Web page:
December is here and elves have started hiding on shelves—but there’s no sign that things are slowing down as we head toward the holidays. Big news from the weekend saw CVS moving closer to buying Aetna in an agreement that will redefine traditional “stakeholder” categories in healthcare. The Senate passed its version of the GOP tax overhaul and now must reconcile its version with the House bill, which, among other things, would eliminate tax credits for developing orphan drugs. We also saw new allegations that once again rocked morning television and heated conversations among pharma CEOs on company conduct.
There were also a few other news items that caught our attention, so read on for The Week that Was.
► OPIOIDS: DISCUSSIONS, DOLLARS & A CZAR-DESIGNATE
In one of the most enduring news trends of the year, we saw a lot of activity on the nation’s opioid crisis this week. On Tuesday, Johns Hopkins Hospital hosted the House Oversight Committee and NJ Governor Chris Christie to discuss the Commission’s findings and recommendations. On Wednesday, Jeff Sessions noted that Kellyanne Conway would be replacing Christie as “Opioid Czar” and announced $12 million in grants to state and local police departments. Thursday morning, the Senate HELP Committee held its own hearing on the crisis. And on Thursday afternoon, Donald Trump declared he would be donating his third quarter salary to fund solutions for the epidemic.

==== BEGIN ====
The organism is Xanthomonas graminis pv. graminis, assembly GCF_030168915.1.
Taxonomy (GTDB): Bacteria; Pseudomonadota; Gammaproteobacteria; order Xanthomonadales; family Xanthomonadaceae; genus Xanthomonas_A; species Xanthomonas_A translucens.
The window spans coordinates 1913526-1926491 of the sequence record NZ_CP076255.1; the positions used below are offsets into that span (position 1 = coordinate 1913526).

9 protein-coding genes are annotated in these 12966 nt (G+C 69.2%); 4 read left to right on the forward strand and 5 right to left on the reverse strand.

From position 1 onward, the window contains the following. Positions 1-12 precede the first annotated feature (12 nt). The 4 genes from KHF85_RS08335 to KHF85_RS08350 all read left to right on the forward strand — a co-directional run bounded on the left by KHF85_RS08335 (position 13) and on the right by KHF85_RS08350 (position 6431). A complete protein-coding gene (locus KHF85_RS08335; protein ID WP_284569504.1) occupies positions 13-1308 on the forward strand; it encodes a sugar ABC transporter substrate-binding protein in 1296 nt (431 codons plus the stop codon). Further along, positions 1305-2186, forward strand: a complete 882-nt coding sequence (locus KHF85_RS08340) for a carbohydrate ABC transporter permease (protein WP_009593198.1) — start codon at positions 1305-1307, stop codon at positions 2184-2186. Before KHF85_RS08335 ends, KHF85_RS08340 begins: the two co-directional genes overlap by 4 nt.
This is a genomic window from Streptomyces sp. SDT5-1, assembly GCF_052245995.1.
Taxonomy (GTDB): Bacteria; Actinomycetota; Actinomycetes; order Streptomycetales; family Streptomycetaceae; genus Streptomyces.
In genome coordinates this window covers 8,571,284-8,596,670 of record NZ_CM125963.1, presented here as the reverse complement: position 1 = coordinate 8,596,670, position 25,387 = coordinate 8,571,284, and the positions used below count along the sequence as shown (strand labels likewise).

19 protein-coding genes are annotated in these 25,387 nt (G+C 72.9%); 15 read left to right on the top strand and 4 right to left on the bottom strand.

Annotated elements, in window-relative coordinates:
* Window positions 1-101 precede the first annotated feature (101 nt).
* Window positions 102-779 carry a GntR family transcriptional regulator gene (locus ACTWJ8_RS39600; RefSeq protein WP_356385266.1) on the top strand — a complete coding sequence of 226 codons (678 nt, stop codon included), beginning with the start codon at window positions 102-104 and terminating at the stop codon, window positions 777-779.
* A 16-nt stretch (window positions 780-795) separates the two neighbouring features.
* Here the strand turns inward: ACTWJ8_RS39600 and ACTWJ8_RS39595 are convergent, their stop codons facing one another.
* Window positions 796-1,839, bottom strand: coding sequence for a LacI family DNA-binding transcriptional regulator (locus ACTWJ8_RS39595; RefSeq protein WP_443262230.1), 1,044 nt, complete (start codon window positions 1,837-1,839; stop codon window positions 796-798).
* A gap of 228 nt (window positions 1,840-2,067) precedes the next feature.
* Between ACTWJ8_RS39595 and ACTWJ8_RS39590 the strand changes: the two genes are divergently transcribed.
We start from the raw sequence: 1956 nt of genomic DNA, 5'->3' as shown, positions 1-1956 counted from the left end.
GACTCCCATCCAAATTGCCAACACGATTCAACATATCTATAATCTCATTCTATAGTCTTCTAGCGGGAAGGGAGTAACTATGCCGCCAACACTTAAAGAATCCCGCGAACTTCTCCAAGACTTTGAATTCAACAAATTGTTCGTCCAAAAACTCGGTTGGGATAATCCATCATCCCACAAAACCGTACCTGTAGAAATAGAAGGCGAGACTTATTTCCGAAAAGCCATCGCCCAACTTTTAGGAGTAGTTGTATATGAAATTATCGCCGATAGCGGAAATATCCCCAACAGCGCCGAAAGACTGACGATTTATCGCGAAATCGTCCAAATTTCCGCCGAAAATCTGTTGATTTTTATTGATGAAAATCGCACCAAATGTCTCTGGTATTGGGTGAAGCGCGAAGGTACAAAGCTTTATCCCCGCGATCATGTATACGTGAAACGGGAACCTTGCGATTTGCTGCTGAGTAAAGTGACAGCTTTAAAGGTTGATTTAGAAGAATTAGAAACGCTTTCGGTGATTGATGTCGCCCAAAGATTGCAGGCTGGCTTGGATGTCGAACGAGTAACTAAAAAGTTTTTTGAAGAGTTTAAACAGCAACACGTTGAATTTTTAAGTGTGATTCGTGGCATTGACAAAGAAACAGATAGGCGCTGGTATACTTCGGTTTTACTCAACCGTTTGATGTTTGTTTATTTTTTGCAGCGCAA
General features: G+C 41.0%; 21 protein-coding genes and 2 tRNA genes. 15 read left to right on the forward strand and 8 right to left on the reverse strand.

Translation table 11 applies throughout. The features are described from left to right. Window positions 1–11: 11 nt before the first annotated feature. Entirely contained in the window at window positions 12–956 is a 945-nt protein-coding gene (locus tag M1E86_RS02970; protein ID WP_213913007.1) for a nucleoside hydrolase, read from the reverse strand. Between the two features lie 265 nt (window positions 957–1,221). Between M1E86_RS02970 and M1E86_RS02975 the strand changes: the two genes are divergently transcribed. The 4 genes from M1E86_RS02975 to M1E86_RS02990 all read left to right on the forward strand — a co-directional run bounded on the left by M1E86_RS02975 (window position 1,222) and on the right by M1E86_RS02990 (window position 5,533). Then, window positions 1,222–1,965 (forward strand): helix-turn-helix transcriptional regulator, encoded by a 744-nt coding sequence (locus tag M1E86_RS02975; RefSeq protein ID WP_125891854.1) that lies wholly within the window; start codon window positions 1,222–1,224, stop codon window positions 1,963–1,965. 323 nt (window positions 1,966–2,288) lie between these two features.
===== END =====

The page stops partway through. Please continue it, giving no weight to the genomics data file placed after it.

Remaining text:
► OUR TAKE
Even after spending hours watching C-SPAN this week, we didn’t see all of this coming. While the details around the appointment, salary donation and grant funding are all a little fuzzy, they do speak to the two questions driving this debate: “Where is the funding to solve this problem?” and “Who is in charge of implementing the Commission’s recommendations?” But for the pharma industry, another question persists: “What ethical obligation do healthcare businesses have to address a public health crisis, and how do they fulfill that obligation?”
It’s certainly not an easy question to answer, but it’s one that will continue to plague the industry. When considering the reputational challenges facing pain management developers, one of the Senate HELP witnesses, Dr. Omar Abubaker, offered an important reminder: the prescription medicines implicated are only part of the problem. Dr. Abubaker stated, “Do not confuse winning the war on opioids with winning the war on addiction. Opioids are only a decoy, the real foe is addiction.” Keeping this in mind, we advise our pain management clients to think about how they can work with other industry stakeholders to support responsible prescribing, safe storage and medication compliance to reduce risks of abuse and misuse.
► SENATORS CHALLENGE HHS NOMINEE AZAR'S OBJECTIVITY